Hold stocks for the long term. They'll always do better than bonds or cash. In the long run, stocks are safe.
That's dogma in today's Church of Wealth. But allow me to disagree. As a challenger, I want to know what you mean by "stocks," what the "long term" is and what you think is "safe."
Historically, the market clearly favors stocks. Over 65 10-year periods since 1926, the Standard & Poor's 500-stock average lost money only twice, and those were in decades around the Crash of 1929.
Over 60 15-year periods, stocks made money every time, according to Ibbotson Associates in Chicago.
But you have to weigh these facts against a couple of caveats.
First, they assume that you reinvest all dividends. If you spend your dividend checks, as some investors do, you wouldn't have come out so well.
Also, the performance data isn't adjusted for inflation. So they overstate the purchasing power your investments yield.
After inflation, stock investors lost money in seven of the 65 10-year periods studied. That's 11 percent of the time. There were even two 15-year periods that fell behind.
There's also a higher chance of mediocre returns than most people realize. In 20 of those 15-year periods, stocks returned 5 percent or less, after adjusting for inflation. So long-term investors had poor returns 33 percent of the time.
All of the losing periods, and most of the punk ones, ended in the mid-1970s to early 1980s. Since then, life has been grand.
So here's another little fact to tuck away. Historically, super years for stocks have followed years when the market was excessively undervalued. It was undervalued in the 1970s; in 1984, prices began a huge bull run.
Conversely (and this is the bad news), punk years for stocks follow years when prices have been extremely high. They appear high now. That suggests lower average returns in the years immediately ahead, although one never knows.
This brings me back to the question of whether stocks are safe enough, if held for the long term.
First, what do you mean by "stocks?" Yes, the market usually does well over 15-year holding periods. But that measures the S&P index of 500 leading stocks. You get different results when you own a small collection of individual stocks.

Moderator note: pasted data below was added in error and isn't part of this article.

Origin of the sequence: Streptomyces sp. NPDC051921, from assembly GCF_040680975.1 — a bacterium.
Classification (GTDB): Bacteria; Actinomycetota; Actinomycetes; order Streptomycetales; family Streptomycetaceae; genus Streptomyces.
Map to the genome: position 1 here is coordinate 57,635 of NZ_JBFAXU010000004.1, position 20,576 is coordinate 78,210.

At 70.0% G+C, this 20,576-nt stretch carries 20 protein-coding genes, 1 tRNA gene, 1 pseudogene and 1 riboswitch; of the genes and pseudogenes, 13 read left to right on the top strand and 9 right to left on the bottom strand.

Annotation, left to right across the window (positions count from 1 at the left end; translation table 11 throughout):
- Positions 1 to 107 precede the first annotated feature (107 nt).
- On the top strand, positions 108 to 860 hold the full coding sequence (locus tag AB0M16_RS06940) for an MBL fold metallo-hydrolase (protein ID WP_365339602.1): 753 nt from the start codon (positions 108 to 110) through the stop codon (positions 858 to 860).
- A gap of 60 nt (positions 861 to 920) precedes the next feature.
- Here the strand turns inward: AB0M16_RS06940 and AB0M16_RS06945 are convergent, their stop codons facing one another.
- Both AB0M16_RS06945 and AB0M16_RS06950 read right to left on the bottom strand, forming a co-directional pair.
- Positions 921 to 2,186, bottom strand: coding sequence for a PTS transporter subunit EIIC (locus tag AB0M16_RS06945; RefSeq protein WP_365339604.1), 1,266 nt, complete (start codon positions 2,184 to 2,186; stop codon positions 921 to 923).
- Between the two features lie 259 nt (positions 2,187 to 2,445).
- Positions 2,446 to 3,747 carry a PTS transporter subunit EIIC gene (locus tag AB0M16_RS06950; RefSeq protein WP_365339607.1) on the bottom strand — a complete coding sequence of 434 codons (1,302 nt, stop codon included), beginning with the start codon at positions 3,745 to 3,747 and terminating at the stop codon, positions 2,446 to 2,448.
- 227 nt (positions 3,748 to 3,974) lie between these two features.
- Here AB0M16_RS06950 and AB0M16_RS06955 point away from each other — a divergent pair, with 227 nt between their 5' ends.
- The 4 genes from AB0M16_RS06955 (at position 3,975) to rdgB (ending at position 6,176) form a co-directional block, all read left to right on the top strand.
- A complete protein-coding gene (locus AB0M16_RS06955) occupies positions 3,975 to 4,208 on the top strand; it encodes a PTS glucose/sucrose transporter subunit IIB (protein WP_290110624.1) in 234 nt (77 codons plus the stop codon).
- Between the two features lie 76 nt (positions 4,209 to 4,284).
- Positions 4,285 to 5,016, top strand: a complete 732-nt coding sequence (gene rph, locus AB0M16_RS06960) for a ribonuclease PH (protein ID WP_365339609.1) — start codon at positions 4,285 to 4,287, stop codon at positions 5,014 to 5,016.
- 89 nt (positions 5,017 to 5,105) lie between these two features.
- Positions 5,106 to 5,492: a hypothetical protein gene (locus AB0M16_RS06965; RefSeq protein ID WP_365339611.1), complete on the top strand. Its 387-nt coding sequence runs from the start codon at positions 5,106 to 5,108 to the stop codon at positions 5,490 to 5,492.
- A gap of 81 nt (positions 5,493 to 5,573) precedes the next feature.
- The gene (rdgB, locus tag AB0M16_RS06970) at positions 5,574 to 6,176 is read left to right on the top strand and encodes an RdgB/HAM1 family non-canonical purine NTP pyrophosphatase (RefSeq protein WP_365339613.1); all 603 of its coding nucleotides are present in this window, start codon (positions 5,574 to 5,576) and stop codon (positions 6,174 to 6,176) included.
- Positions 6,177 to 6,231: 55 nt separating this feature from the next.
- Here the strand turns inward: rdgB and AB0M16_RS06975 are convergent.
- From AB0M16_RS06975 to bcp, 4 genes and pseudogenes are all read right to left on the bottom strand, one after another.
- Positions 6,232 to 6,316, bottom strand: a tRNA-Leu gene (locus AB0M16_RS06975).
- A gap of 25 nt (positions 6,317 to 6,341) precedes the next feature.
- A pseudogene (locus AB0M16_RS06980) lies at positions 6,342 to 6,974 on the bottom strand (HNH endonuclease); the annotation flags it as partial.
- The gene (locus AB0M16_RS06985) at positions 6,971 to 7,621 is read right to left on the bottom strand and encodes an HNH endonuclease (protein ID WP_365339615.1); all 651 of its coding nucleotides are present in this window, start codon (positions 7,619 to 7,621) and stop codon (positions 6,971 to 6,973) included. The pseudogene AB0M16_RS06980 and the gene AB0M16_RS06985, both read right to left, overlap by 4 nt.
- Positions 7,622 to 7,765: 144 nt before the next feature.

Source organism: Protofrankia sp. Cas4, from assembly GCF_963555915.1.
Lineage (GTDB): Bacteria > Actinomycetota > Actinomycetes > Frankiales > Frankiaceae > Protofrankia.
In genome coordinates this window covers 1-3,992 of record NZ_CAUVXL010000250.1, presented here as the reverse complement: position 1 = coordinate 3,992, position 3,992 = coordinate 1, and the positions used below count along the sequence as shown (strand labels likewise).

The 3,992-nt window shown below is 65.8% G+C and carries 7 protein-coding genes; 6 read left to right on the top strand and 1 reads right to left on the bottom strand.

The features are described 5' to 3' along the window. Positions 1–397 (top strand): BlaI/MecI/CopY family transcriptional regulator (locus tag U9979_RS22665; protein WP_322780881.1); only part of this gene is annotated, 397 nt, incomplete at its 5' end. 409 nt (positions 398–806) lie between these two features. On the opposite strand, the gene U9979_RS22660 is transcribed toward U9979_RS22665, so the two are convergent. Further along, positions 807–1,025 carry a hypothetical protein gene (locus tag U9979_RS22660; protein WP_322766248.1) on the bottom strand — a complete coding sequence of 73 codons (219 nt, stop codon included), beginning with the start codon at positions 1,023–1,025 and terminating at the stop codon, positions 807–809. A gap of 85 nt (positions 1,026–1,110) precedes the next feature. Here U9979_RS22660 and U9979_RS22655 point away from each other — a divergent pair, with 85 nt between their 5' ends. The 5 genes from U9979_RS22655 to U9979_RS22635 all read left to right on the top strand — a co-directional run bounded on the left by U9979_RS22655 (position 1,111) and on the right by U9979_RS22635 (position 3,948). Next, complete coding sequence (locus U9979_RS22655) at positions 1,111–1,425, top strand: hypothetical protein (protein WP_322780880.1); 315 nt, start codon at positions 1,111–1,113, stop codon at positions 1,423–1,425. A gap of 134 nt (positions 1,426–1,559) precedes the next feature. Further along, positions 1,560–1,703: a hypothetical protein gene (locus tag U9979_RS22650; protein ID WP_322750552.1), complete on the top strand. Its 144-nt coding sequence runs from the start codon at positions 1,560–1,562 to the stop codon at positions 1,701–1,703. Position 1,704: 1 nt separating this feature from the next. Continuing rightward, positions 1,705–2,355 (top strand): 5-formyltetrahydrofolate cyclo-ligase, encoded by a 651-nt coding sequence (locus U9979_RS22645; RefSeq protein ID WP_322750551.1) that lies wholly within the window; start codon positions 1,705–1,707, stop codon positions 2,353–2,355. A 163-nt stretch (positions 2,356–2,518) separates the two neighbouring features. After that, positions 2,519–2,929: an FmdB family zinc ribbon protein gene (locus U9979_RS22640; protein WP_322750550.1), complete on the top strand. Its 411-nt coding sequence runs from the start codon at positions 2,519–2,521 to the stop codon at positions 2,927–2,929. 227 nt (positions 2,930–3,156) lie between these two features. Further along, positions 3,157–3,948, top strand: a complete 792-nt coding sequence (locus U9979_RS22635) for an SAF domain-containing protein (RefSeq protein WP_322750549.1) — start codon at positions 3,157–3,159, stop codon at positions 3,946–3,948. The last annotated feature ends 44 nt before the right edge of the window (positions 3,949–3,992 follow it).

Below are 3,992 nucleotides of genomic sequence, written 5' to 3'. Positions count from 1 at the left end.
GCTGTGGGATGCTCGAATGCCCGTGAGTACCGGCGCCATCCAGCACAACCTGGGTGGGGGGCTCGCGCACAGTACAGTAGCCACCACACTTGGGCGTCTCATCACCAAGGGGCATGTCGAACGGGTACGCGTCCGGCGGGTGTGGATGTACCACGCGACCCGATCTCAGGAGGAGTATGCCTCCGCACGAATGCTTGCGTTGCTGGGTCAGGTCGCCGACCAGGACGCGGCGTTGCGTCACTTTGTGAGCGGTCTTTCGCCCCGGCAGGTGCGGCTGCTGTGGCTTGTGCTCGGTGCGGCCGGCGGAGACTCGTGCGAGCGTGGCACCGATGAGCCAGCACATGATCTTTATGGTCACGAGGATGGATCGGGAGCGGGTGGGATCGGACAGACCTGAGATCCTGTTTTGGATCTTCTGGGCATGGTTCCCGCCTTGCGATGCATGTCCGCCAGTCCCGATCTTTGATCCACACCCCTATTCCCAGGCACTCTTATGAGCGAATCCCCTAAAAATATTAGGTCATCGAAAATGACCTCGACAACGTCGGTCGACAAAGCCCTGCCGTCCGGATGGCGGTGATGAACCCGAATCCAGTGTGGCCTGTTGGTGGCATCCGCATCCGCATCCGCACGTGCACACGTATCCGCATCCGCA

Maybe your stocks will do better, maybe they won't.
Although markets always recover from slumps, individual stocks may not.
You cannot automatically buy and hold individual stocks. You have to review them all the time. Are they still growing? Are their profit margins under pressure? Has unexpected competition shown up?
You can buy and hold an index mutual fund that invests in the market as a whole. But individual stocks have to be sold from time to time, and it's not easy to pick the right time.
This brings me to the next question, what do you mean by "long term?" Will you keep on investing in stocks or stock funds (inside or outside a 401(k)), if the market does badly for a couple of years? Or will you move to the sidelines and wait?
If you sell when prices drop far enough to scare you, then buy when they've risen enough for you to be reassured, it's pointless to talk about the market's successful long-term record. You're not going to get it because you didn't stick long-term.
Investors in well-diversified mutual funds are better off in the market than out, says Clay Singleton, Ibbotson's vice president for asset allocation. Stock market gains come in sudden clumps - a big month or two, followed by flat or down months. You can't guess those big months in advance.
Now the final question: what do you mean by "safe?"
The longer you hold well-diversified stocks, the smaller the risk that your portfolio will lose money.
If you hit one of those rare runs of bad luck, however, your loss could be large. In this sense, stocks are risky over the long run, as well as over the short run.
That's why cautious investors keep a portion of their money in bond funds and cash, especially as they approach retirement. They don't want to bet their standard of living on always getting stock prices right.